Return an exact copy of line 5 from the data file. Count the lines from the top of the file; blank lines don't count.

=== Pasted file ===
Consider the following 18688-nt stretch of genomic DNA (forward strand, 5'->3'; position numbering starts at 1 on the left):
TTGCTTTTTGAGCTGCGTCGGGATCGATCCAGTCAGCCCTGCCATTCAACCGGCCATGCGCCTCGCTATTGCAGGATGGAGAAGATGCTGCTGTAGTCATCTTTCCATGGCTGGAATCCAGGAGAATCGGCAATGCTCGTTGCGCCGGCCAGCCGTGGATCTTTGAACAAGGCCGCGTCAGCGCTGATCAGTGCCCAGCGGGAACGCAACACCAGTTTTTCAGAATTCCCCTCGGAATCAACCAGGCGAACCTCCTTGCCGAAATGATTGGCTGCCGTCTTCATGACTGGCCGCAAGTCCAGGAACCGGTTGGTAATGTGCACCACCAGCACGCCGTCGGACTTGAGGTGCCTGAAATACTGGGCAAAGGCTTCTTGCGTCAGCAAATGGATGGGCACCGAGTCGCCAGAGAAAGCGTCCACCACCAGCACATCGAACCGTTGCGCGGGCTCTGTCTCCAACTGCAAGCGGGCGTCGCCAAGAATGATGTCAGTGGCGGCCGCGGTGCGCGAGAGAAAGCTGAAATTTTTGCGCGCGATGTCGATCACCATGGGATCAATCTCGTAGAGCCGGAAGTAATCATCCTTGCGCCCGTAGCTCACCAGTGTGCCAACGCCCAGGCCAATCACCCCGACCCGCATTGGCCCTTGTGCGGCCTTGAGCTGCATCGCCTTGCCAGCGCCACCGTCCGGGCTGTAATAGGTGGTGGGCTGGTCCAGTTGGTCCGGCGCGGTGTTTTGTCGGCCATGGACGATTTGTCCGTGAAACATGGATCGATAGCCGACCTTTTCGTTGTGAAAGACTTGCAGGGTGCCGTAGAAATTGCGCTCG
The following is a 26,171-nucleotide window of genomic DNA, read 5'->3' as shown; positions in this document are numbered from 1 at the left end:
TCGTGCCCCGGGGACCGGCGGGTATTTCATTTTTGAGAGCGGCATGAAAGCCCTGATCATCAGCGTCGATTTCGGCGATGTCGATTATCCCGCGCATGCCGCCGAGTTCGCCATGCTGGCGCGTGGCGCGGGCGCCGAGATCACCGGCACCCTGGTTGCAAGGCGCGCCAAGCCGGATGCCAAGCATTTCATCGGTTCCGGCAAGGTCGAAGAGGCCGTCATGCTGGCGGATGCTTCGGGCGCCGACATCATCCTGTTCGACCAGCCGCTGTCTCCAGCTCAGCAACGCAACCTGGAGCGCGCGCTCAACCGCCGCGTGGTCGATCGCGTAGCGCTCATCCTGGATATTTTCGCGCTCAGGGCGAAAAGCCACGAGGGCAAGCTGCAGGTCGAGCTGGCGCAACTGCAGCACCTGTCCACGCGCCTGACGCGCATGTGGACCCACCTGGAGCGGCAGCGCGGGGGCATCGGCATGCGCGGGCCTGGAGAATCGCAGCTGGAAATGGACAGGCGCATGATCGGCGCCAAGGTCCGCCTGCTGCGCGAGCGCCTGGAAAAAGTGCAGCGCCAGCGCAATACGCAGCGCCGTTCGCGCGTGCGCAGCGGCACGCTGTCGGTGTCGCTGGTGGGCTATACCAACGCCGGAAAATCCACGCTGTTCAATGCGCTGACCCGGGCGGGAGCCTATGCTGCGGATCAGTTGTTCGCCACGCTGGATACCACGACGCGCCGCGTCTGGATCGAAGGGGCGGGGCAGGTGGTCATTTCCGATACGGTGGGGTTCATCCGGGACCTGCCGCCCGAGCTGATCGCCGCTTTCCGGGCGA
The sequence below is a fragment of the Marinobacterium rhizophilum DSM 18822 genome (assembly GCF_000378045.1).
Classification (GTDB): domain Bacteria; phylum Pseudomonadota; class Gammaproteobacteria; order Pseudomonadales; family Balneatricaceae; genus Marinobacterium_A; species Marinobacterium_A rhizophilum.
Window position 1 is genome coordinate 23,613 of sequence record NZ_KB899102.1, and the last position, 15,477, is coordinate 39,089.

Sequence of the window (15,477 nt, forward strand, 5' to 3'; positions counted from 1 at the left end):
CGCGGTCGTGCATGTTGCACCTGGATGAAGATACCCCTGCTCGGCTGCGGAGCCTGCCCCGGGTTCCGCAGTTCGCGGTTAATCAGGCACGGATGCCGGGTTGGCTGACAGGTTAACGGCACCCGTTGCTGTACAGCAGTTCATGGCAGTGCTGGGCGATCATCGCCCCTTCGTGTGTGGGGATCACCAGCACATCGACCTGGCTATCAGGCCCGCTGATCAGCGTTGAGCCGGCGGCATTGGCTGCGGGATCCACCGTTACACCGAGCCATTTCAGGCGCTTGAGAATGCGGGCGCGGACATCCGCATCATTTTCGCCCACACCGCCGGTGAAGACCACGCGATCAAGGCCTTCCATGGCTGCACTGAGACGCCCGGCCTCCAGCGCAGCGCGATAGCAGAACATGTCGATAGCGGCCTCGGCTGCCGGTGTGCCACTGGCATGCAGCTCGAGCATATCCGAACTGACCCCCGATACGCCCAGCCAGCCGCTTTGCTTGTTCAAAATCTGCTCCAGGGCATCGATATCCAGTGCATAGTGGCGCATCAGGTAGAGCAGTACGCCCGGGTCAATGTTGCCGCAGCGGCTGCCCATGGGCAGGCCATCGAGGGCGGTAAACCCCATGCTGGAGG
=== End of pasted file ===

The sequence below is a fragment of the Marinobacterium rhizophilum DSM 18822 genome (assembly GCF_000378045.1).